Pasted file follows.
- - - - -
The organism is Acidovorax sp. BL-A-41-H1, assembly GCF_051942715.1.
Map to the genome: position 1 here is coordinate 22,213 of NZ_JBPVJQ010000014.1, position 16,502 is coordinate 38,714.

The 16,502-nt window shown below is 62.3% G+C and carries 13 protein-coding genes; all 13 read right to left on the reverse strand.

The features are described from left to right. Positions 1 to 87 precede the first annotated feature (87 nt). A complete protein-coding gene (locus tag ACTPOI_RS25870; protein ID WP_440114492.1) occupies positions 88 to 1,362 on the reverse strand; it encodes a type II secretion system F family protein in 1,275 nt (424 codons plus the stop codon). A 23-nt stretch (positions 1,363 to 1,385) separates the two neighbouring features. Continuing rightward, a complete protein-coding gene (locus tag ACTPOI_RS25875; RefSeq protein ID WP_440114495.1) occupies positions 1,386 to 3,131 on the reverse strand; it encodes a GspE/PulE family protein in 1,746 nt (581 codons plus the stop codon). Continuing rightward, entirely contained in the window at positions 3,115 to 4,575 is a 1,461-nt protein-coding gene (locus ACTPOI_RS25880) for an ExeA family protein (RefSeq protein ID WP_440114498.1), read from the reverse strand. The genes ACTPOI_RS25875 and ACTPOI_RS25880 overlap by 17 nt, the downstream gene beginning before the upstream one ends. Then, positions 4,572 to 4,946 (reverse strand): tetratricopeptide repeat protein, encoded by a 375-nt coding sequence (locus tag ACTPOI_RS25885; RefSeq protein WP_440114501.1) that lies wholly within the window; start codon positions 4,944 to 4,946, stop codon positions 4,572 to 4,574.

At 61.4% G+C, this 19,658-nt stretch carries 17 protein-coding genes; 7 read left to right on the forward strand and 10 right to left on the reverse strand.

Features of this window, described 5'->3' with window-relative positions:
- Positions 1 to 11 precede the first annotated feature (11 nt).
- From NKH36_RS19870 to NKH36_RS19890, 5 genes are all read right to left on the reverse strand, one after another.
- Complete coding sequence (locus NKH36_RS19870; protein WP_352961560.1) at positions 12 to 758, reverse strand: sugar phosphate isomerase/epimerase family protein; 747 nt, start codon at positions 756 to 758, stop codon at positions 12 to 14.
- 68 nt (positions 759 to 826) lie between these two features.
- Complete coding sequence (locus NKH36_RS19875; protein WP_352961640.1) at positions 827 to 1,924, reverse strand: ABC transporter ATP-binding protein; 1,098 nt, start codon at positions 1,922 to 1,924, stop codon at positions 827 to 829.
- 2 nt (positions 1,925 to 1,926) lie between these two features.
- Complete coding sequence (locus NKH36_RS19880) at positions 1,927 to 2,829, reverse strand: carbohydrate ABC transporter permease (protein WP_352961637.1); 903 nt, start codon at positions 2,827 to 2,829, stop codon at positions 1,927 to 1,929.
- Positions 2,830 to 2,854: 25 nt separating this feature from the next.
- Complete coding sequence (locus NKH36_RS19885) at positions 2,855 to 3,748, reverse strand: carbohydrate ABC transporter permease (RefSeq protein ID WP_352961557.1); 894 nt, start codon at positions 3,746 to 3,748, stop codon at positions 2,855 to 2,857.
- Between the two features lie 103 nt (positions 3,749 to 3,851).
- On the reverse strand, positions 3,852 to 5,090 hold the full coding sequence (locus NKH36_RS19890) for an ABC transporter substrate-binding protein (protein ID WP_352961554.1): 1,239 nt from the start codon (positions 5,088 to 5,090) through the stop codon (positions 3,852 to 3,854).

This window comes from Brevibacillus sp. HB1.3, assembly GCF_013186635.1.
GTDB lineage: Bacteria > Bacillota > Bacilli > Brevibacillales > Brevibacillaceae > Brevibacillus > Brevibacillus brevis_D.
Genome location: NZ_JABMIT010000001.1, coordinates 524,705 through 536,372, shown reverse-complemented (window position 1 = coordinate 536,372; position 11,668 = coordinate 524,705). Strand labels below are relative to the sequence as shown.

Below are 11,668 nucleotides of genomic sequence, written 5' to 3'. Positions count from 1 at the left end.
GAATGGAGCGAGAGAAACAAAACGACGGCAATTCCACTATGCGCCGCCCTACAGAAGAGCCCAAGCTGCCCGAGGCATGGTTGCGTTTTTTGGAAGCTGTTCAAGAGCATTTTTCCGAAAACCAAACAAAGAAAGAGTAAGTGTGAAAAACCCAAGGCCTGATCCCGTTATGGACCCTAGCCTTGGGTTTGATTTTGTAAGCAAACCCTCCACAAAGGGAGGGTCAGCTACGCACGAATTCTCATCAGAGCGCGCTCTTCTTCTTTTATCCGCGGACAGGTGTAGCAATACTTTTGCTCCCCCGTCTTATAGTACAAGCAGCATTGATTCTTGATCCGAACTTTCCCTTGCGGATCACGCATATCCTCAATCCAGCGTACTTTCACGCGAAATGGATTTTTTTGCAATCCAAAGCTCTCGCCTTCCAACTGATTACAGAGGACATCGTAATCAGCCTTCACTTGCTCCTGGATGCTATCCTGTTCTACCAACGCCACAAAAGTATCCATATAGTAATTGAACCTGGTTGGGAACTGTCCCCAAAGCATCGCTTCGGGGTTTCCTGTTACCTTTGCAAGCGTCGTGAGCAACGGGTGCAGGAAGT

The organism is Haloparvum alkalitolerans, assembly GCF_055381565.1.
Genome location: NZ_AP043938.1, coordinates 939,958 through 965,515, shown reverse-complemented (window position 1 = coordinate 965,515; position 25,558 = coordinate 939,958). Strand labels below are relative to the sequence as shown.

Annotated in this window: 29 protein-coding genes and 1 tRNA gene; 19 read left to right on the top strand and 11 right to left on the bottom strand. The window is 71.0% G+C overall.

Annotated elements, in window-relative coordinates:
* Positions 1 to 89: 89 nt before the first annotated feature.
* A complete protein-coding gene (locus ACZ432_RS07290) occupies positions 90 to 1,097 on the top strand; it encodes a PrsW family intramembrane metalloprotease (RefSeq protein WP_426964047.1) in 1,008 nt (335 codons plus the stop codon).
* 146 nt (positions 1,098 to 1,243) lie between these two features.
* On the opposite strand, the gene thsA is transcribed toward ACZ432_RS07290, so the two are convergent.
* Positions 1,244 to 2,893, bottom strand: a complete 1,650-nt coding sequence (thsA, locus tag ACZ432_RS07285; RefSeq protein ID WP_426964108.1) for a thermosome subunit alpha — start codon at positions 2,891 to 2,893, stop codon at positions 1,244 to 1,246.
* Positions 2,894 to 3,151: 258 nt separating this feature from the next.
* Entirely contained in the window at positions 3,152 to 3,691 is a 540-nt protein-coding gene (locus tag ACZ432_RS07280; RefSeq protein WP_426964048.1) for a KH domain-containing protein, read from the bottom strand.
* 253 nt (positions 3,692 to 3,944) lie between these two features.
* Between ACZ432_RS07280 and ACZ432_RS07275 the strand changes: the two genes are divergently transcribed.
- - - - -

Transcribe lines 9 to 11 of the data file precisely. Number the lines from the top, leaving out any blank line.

- Complete coding sequence (locus NKH36_RS19870; protein WP_352961560.1) at positions 12 to 758, reverse strand: sugar phosphate isomerase/epimerase family protein; 747 nt, start codon at positions 756 to 758, stop codon at positions 12 to 14.
- 68 nt (positions 759 to 826) lie between these two features.
- Complete coding sequence (locus NKH36_RS19875; protein WP_352961640.1) at positions 827 to 1,924, reverse strand: ABC transporter ATP-binding protein; 1,098 nt, start codon at positions 1,922 to 1,924, stop codon at positions 827 to 829.